Last month, the final load of juvenile oysters was cast into Harris Creek’s 350-acre oyster reef, marking over two billion oysters planted in the sanctuary. One of the largest oyster restoration projects in the world, the reef in Harris Creek—a tributary of Maryland's Choptank River—is the first of ten Chesapeake Bay tributaries needed to fulfill the oyster restoration goals of the Chesapeake Bay Watershed Agreement.

The oyster boat Robert Lee travels to Harris Creek to deliver three tanks worth of oyster spat to the submerged oyster sanctuary.

The juvenile oysters, known as spat, all came from the University of Maryland's Horn Point Hatchery. Oyster restoration in Harris Creek has been a collaborative effort between the National Oceanic and Atmospheric Administration (NOAA), the Army Corps of Engineers, Maryland Department of Natural Resources, the Oyster Recovery Partnership, the Nature Conservancy and other groups, such as the National Fish and Wildlife Foundation. Scientists will continue to monitor the health of the Harris Creek oysters as they look toward restoring more tributaries of the Chesapeake.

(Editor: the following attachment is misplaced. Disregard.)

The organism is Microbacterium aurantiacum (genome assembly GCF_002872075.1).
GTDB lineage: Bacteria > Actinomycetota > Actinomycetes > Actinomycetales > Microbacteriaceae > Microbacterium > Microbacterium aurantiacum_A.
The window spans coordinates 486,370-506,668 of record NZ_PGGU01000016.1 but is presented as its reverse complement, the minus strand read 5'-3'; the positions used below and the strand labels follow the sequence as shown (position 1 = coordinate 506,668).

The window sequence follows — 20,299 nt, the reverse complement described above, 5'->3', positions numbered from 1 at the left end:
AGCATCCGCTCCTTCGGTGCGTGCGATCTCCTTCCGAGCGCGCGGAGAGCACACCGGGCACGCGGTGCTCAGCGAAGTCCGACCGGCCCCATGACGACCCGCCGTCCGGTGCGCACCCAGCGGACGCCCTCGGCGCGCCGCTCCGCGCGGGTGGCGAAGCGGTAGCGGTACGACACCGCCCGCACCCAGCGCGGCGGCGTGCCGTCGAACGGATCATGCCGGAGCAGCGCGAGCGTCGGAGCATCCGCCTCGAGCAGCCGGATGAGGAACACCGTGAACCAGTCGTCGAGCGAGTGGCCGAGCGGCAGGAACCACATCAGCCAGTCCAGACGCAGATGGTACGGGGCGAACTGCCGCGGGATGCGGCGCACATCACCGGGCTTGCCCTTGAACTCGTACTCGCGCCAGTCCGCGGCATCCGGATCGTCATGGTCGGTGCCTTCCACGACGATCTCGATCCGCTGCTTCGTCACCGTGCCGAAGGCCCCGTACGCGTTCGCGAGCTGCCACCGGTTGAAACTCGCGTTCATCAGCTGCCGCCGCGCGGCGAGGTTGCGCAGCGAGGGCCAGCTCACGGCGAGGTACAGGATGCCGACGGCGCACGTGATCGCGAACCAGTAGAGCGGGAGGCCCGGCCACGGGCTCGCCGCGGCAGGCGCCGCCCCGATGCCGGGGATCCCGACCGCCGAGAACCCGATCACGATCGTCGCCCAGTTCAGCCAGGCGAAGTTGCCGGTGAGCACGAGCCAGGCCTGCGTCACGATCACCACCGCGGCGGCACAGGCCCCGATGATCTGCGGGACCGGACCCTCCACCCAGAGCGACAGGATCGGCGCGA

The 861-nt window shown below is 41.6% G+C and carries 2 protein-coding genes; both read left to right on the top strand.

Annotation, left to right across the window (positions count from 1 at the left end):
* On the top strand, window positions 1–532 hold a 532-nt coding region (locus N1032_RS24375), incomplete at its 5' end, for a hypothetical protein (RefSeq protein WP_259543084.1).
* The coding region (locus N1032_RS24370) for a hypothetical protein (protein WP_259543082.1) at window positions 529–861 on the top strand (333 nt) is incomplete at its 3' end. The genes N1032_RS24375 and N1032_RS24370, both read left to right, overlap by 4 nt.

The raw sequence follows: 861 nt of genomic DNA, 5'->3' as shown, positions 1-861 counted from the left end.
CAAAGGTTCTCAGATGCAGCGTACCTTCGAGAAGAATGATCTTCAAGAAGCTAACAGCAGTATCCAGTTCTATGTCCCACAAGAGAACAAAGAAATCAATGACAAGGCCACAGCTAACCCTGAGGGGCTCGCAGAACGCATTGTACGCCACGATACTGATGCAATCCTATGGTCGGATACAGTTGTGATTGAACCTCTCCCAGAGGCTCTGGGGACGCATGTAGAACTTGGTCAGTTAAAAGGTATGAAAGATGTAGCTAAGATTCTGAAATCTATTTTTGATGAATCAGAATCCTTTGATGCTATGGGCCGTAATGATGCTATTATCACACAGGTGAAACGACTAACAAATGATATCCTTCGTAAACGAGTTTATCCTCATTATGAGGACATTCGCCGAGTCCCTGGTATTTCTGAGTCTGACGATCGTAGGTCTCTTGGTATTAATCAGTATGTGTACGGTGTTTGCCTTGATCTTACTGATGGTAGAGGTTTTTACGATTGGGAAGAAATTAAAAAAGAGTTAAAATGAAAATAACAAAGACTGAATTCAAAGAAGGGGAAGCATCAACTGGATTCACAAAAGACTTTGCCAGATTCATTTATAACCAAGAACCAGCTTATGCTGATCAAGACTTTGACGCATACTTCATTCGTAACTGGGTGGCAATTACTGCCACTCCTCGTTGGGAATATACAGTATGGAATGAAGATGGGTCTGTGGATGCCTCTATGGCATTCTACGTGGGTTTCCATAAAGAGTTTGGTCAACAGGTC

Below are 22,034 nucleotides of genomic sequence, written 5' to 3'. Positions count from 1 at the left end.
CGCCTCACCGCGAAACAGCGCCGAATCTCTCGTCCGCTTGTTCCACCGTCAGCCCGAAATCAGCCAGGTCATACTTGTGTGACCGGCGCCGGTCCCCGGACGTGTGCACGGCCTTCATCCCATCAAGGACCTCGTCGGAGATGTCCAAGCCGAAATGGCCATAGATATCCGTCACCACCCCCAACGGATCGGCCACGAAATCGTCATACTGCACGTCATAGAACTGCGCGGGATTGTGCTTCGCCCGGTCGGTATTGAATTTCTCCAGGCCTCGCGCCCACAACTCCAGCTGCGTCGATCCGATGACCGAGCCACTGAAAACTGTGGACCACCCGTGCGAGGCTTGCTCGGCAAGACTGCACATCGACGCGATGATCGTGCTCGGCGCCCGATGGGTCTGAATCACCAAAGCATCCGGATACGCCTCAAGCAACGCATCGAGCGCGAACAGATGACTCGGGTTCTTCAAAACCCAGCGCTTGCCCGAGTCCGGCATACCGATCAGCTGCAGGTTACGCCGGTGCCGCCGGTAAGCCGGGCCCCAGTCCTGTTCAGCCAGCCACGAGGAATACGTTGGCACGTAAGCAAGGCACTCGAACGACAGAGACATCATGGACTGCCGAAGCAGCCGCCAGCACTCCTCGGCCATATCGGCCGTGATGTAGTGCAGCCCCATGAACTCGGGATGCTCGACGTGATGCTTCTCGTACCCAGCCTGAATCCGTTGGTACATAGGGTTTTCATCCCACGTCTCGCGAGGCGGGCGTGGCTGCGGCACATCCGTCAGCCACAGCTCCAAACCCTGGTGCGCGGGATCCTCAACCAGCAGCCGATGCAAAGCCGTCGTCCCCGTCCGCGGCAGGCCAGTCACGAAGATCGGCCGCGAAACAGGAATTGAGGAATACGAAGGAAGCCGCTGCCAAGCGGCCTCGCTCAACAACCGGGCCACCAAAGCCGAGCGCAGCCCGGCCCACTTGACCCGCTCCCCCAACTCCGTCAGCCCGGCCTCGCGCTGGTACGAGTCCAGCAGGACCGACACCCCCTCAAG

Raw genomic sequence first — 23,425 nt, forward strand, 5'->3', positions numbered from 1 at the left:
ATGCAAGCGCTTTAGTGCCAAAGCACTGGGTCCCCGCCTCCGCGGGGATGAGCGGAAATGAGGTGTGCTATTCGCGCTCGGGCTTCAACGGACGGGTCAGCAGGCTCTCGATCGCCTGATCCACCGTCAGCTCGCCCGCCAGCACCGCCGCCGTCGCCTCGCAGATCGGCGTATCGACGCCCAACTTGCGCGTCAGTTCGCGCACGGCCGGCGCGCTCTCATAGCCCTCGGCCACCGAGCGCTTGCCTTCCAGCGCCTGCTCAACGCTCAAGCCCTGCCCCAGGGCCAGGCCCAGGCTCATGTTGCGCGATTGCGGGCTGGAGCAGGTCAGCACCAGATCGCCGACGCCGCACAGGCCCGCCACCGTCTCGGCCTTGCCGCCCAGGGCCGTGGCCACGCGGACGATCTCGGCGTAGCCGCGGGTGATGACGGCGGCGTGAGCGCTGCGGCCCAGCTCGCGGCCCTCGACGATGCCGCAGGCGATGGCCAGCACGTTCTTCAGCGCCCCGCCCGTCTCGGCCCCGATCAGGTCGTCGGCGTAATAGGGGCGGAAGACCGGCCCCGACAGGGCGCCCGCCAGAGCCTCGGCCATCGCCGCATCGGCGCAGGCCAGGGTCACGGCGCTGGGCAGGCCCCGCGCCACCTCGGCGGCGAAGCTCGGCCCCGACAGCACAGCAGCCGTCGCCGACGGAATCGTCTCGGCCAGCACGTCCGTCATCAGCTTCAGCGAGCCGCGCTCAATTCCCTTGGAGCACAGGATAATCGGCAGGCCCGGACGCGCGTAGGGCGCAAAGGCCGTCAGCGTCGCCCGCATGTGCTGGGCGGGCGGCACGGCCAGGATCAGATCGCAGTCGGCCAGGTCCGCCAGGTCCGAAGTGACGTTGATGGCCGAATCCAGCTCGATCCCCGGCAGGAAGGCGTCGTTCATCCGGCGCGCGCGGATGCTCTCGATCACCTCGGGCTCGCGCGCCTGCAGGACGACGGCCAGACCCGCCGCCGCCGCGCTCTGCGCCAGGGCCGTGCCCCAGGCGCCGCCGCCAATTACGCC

A powerful hose sprays recycled oyster shells laden with spat into the water of Harris Creek. The spat were grown at the University of Maryland’s Horn Point Oyster Hatchery.

We first documented Harris Creek in 2012, when roughly a quarter of the construction and seeding at Harris Creek was complete.

Video by Steve Droter

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Chuck

Restoring my faith in humanity, good work!

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